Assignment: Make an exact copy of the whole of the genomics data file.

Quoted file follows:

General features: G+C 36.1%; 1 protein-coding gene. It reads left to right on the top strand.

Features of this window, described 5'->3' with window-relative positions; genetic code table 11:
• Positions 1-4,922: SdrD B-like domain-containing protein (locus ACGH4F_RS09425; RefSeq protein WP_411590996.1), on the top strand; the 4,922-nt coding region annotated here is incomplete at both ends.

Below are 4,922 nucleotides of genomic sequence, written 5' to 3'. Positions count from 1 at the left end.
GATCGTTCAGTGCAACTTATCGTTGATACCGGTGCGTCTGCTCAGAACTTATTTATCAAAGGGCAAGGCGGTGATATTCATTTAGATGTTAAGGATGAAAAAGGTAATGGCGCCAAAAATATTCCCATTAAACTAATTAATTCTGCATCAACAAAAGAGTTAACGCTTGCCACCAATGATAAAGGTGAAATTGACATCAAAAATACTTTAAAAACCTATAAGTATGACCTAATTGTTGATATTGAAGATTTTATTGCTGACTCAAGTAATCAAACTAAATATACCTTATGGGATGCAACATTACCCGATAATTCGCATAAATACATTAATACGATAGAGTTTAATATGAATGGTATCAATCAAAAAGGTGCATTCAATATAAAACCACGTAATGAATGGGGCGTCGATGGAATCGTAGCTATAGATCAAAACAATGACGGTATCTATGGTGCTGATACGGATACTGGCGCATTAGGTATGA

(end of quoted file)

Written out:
General features: G+C 36.1%; 1 protein-coding gene. It reads left to right on the top strand.

Features of this window, described 5'->3' with window-relative positions; genetic code table 11:
• Positions 1-4,922: SdrD B-like domain-containing protein (locus ACGH4F_RS09425; RefSeq protein WP_411590996.1), on the top strand; the 4,922-nt coding region annotated here is incomplete at both ends.

Below are 4,922 nucleotides of genomic sequence, written 5' to 3'. Positions count from 1 at the left end.
GATCGTTCAGTGCAACTTATCGTTGATACCGGTGCGTCTGCTCAGAACTTATTTATCAAAGGGCAAGGCGGTGATATTCATTTAGATGTTAAGGATGAAAAAGGTAATGGCGCCAAAAATATTCCCATTAAACTAATTAATTCTGCATCAACAAAAGAGTTAACGCTTGCCACCAATGATAAAGGTGAAATTGACATCAAAAATACTTTAAAAACCTATAAGTATGACCTAATTGTTGATATTGAAGATTTTATTGCTGACTCAAGTAATCAAACTAAATATACCTTATGGGATGCAACATTACCCGATAATTCGCATAAATACATTAATACGATAGAGTTTAATATGAATGGTATCAATCAAAAAGGTGCATTCAATATAAAACCACGTAATGAATGGGGCGTCGATGGAATCGTAGCTATAGATCAAAACAATGACGGTATCTATGGTGCTGATACGGATACTGGCGCATTAGGTATGA